The special project on Arvo Pärt was a significant milestone in the group's artistic journey since 2015, the year of Arvo Pärt's 80th birthday. From 2015 the Alea Saxophone Quartet performed the Estonian composer's complete works for saxophone quartet at several concerts in Italy. Six of eight of these compositions were world premiered at the 70th edition of the Sagra Musicale Umbra.
It contains the Arvo Pärt complete compositions for saxophone quartet and three transcriptions of other Arvo Pärt scores, written by Gianpaolo Antongirolami.
Saxophones and spirituality: a challenge?
A distinctive feature of Arvo Pärt's work is that it lends itself to different interpretations, both vocally and instrumentally, adding new expressive layers while maintaining the original characteristics. In each of the numerous versions of his compositions, the spiritual purity inherent in Pärt's poetry is always at the forefront.
For this reason, I felt very enthusiastic at the prospect of playing such profound and significant music on the saxophone, an instrument that is still too often associated with lighter musical genres such as jazz and pop or with merely superficial sounds and cacophony.
Pärt himself paved the way, writing his versions of Summa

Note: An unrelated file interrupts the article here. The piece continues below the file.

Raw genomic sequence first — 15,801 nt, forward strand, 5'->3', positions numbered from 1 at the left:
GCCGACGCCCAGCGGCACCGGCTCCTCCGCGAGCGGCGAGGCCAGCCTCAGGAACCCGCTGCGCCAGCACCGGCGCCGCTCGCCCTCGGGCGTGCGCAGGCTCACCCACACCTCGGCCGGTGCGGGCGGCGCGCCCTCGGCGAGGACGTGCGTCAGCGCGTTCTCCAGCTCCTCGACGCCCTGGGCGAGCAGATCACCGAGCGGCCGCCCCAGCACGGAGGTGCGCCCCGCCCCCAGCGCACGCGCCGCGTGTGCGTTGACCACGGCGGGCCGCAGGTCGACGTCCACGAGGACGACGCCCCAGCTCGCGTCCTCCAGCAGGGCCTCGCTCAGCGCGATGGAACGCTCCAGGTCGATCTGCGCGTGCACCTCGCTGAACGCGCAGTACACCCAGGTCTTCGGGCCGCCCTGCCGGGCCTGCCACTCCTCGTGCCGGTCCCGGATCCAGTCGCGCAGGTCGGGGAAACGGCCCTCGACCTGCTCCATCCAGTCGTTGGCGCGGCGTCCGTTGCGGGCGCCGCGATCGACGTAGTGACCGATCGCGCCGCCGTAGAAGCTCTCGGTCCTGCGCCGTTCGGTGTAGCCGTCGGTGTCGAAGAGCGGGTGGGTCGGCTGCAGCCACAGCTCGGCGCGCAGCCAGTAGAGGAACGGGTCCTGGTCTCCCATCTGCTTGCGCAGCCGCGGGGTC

(1977/2009) and Da pacem Domine
(2004/2009) for the saxophone. In 2015, on the occasion of his 80th birthday, I learned that Arvo PĂ¤rt was himself busy composing new versions for the saxophone quartet. Thus, I was motivated to pursue an idea I'd had for a long time: that of re-arranging some of his works that I found particularly inspirational. I was most gratified when Arvo PĂ¤rt himself enthusiastically approved my transcriptions of Magnificat
(1989), My Heart's in the Highlands
(2000) and Psalom
(1985). At the same time, his own versions of Fratres
(1977/2015), Pari intervallo
(1976/2015) and Solfeggio
(1963/2015) for saxophone quartet were being published.
At this point I had the idea of bringing together all Pärt's works for saxophone quartet in one CD. The CD would include his most recent versions, the two that he had made previously, as well as my three arrangements.
The project presented me with a dual challenge: since both the transcription and execution had to come through clearly in the music, the lines of the four instruments needed to be carefully written, maintaining the right intervals, while interlacing and balancing the voices. In the execution, however, my research as focused on the timbre and dynamics. I wanted to obtain a sound that highlighted the purity and spirituality of each composition. Using this approach, I believe PĂ¤rt's music expresses the most intimate and sensitive side of the saxophone's sound, which remains undervalued, even today.
Yet as long ago as in the 1840s, Berlioz, was already able to capture the subtlety of expression of the saxophone, calling it "this admirable instrument", of "rare and precious qualities": "Its main merit lies in the beauty of its accent [...], like the mysterious vibrations of a bell after being struck. To me, no other existing musical instrument possesses this sound, at the limit of silence [...] the most beautiful voice in music that we know of."